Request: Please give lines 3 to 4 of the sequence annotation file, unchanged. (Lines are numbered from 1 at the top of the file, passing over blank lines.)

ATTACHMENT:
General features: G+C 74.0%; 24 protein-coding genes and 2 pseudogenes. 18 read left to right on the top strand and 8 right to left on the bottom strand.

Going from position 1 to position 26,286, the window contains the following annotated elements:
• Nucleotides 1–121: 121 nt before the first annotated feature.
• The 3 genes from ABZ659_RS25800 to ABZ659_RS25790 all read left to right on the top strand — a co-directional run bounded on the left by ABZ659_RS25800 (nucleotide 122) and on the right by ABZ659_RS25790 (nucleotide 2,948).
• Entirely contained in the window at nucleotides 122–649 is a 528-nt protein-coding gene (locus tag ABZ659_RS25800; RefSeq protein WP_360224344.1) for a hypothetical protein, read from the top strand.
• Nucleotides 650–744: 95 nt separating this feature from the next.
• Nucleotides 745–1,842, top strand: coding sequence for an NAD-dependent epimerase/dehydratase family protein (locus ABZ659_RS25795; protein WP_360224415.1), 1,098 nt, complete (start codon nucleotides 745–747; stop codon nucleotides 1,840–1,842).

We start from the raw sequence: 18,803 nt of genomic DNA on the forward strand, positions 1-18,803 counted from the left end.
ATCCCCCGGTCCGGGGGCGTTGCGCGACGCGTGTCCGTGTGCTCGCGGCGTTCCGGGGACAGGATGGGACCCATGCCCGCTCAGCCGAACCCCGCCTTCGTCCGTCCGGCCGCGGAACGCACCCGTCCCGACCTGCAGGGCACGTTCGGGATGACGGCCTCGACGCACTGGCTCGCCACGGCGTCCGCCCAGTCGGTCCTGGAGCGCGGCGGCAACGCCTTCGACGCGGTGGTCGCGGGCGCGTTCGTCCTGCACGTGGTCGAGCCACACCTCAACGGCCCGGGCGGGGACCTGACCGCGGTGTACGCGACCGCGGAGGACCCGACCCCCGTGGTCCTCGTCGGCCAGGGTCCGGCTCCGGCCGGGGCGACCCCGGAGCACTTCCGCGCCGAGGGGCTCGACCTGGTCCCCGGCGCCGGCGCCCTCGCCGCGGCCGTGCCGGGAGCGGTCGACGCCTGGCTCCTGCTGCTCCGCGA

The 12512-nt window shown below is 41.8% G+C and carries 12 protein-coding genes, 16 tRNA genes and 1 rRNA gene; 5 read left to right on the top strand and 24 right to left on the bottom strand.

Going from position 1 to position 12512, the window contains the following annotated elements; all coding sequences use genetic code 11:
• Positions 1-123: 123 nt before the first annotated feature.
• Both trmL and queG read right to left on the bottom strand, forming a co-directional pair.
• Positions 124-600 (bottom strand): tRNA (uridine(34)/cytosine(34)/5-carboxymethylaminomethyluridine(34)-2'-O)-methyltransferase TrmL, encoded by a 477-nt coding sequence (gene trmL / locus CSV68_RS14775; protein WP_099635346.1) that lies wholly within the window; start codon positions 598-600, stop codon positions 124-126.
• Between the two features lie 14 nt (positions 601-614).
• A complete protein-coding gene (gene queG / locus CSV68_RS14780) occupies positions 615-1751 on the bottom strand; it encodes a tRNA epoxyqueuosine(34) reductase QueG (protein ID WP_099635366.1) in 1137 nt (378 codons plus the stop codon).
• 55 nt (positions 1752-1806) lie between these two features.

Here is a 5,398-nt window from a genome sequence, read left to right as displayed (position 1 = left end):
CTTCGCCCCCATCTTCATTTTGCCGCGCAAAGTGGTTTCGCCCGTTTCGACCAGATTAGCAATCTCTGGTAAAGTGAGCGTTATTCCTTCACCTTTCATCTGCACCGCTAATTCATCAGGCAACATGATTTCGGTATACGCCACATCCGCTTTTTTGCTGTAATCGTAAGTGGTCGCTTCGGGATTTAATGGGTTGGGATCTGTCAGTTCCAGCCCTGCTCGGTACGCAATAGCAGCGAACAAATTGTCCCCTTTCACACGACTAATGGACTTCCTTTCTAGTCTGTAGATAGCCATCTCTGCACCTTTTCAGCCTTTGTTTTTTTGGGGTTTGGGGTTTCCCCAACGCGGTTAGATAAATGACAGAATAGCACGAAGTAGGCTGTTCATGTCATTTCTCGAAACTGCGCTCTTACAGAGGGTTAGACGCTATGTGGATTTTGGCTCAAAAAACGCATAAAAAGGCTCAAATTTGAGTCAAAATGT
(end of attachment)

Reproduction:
• Nucleotides 1–121: 121 nt before the first annotated feature.
• The 3 genes from ABZ659_RS25800 to ABZ659_RS25790 all read left to right on the top strand — a co-directional run bounded on the left by ABZ659_RS25800 (nucleotide 122) and on the right by ABZ659_RS25790 (nucleotide 2,948).